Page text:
Tuesday, February 18, 2014

Arresting Idea in Religion

Mormon President Thomas S. Munson is not expected to be in an English courtroom March 14 to answer charges that “key tenets of the LDS faith are untrue and have been used to secure financial contributions.”

Mormon text
 It would be great to hear how Munson defends his church’s claim that prophet Joseph Smith somehow found and translated golden tablets that contain, as multiple experts have testified, complete gibberish. One Egyptologist called the characters "doodlings.”  Another said they were just “deformed English."  Yet, the Church has the gall to demand 10 percent of all income from members to support a religion based on that book.

They’re paying an awful lot for scribbles.

Personally, I wouldn’t see any reason to stop with the Church of Latter Day Saints.  Why not subpoena Heber Jentzsch, the president of Scientology, and have him explain how an empty black box somehow can “clear” people hooked up to it or why the church’s theology was plucked from founder L. Ron Hubbard’s science fiction books.

Even that’s small potatoes compared to the far older Christian Science, whose founder Mary Baker Eddy described herself as a messiah and created her religion using apparently plagiarized material. President Bosebe Bakarey is bound to have some fascinating answers, particularly since the church believes nothing in the real world actually exists, especially illnesses, but somehow likes to fatten its bank account with very real cash.

How about asking Joseph Tkach, president and pastor general Grace Communion Church, why the world hasn’t ended as repeatedly predicted by the late founder Herbert Armstrong and his late son Garner Ted?  That failure hasn't stopped the renamed World Wide Church of God from draining purses of the poor saps who don’t wonder why a religious organization constantly anticipating an apocalypse needs money.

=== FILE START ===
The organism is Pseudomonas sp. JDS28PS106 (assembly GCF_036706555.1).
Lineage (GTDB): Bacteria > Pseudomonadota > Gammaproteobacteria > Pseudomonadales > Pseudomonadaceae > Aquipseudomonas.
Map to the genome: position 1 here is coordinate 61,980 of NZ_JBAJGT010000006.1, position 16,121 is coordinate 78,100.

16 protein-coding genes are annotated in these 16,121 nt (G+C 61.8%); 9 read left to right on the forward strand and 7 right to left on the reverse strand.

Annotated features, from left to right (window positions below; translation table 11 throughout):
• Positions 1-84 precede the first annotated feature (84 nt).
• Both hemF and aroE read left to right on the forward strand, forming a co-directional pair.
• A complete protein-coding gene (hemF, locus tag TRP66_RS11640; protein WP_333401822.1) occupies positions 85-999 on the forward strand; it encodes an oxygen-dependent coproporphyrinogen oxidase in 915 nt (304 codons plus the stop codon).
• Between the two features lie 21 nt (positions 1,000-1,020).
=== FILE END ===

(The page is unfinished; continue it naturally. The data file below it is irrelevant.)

I’m on a roll here.  Why not speak to Matthew Harrison, the president of the Lutheran Church-Missouri Synod, and ask him why the church continues to insist the Bible is accurate when evidence is overwhelming that it’s not?  Most recently, scholars pointed out that the Bible claims that Joseph went down to Egypt on a camel when camels weren’t tamed then. Of course, that information has been known for decades, but then so has that the Earth is about 4.6 billion years old.

In fact, despite solid, undisputed evidence, the Lutheran Synod continues to reap untold millions from followers sold denials as fact.

A recent study found that 21 percent of Americans believe the Sun orbits the Earth.  Harrison must be so pleased by such results: more fools, more income.

He should have to answer in court, too.

Pope Francis
Why end the legal probe with the Synod?  There’s the Catholic Church, too.  Pope Francis can explain how a Church that believes that God is responsible for everything can oppose gay people, as if they also were not created by the same God.  Or can argue that only belief in Jesus gets someone into a nonexistent heaven when millions of humans lived long before anyone ever thought of transforming an itinerant Judean preacher into a deity. 

Actually, when you think about it, very head of every religion should be prosecuted for stealing money under false pretenses and preying on the trusting sensibilities of a gullible public.

Of course, these scofflaws believe they are telling the “revealed” truth.   However, their ignorance is no excuse, especially when their snake oil is being used to smooth wallet extractions.

Long-time religious historian Bill Lazarus regularly writes about religion and religious history.  He also speaks at various religious organizations throughout Florida.  You can reach him at www.williamplazarus.net.  He is the author of the famed Unauthorized Biography of Nostradamus; The Last Testament of Simon Peter; The Gospel Truth: Where Did the Gospel Writers Get Their Information; Noel: The Lore and Tradition of Christmas Carols; and Dummies Guide to Comparative Religion.  His books are available on Amazon.com, Kindle, bookstores and via various publishers.  He can also be followed on Twitter.

You can enroll in his on-line class, Comparative Religion for Dummies, at http://www.udemy.com/comparative-religion-for-dummies/?promote=1